In a recent column I made the point that explaining what Osama bin Laden and his cohorts did on September 11, 2001, by reference solely to the American government’s Middle East misguided, even very possibly immoral, foreign policy, served to suggest that the deed, the attacks of 9/11, was justified. Several people said to me that I am mistaken, some even claimed I was being outrageous in my suggestion and that it constituted a smear against Ron Paul who advanced the explanation in his comments during the South Carolina Republican presidential hopefuls’ recent debate. Others simply expressed polite disagreement with me, while yet others thought I was right. Given that my comment took up two columns of roughly 700 words, I didn’t have the chance to make fully evident my reasons for taking such an explanation to appear to amount to an implicit justification.

Now it is true enough that many times when people explain the conduct of others, they do not mean to justify this conduct. However, it is also true that whenever one does offer an explanation of another’s conduct, conduct that is normally blameworthy, there is the implication that the person involved isn’t really culpable—it is the factors that explain what he or she did that caused what ensued. In other words, in offering an explanation one is pretty much suggesting that the person is not responsible and even allows that inference that the action may have been justified (or made sense).

Consider that in a criminal trial if a psychologist or psychiatrists can explain someone’s unlawful conduct, this most often is done so as to exculpate the accused. “He killed his wife because he was insane” or “He rammed the car because the sun blinded him and he couldn’t see.” These do amount to explanations which are offered to as to eliminate or at least reduce guilt.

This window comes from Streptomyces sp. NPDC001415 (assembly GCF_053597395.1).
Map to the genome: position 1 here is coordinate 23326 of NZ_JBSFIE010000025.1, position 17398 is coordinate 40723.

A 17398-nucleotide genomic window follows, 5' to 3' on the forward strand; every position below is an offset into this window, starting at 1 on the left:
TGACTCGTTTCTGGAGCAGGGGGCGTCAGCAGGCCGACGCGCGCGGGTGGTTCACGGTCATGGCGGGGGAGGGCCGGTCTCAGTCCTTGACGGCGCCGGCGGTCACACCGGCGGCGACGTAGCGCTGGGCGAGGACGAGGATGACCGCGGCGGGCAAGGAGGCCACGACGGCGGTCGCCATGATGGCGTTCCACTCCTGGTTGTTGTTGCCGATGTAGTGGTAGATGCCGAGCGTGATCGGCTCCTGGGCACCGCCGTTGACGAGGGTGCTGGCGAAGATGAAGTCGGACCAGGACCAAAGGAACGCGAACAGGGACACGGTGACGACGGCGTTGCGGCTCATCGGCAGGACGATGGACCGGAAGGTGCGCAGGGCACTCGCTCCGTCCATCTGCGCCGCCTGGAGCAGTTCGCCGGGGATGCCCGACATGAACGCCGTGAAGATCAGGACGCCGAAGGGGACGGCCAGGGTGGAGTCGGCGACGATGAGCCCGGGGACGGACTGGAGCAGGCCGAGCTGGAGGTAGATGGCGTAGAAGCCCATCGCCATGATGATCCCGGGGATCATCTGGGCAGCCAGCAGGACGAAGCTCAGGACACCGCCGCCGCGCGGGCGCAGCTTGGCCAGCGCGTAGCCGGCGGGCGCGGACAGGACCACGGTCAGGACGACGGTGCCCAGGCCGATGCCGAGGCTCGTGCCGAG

So when Representative Ron Paul stated during the debate that “They [bin Laden and others charged with the 9/11 terrorism] attack us because we've been over there, we've been bombing Iraq for 10 years. We've been in the Middle East,” arguably he was at least suggesting that the conduct of those individuals is explainable by reference to what we, that is, the United States government, has been doing in the Middle East. And that, if we must mean what we say, implies that the terrorists themselves acted because of what the U. S. government has been doing and are, accordingly, not culpable.

It is, of course, very likely that what Representative Paul wanted to say or would have liked to have said is that the U. S. government’s Middle East foreign policy plays a significant role in making sense of much of the motivation behind 9/11. He would probably agree that there is a lot more to it, as well, such as the barbaric way bin Laden & Co. went about reacting to that foreign policy, namely, to murder 3000 innocent human beings. In other words, part of what explains 9/11 is bin Laden & Co.’s viciousness in believing that killing 3000 innocent people is what one should do when one considers the American government’s foreign policy ill advised, immoral, wrongful, and injurious.

Nevertheless, what I was commenting upon is what Representative Paul said, in the spirit of Cavell’s thesis in “Must We Mean What We Say.” Saying that they attacked us because we’ve been over there means that is why they attacked us and leaves a great deal that needed to be said unsaid. But I was myself wrong to suggest that this amounted to saying bin Laden & Co. were justified in perpetrating 9/11.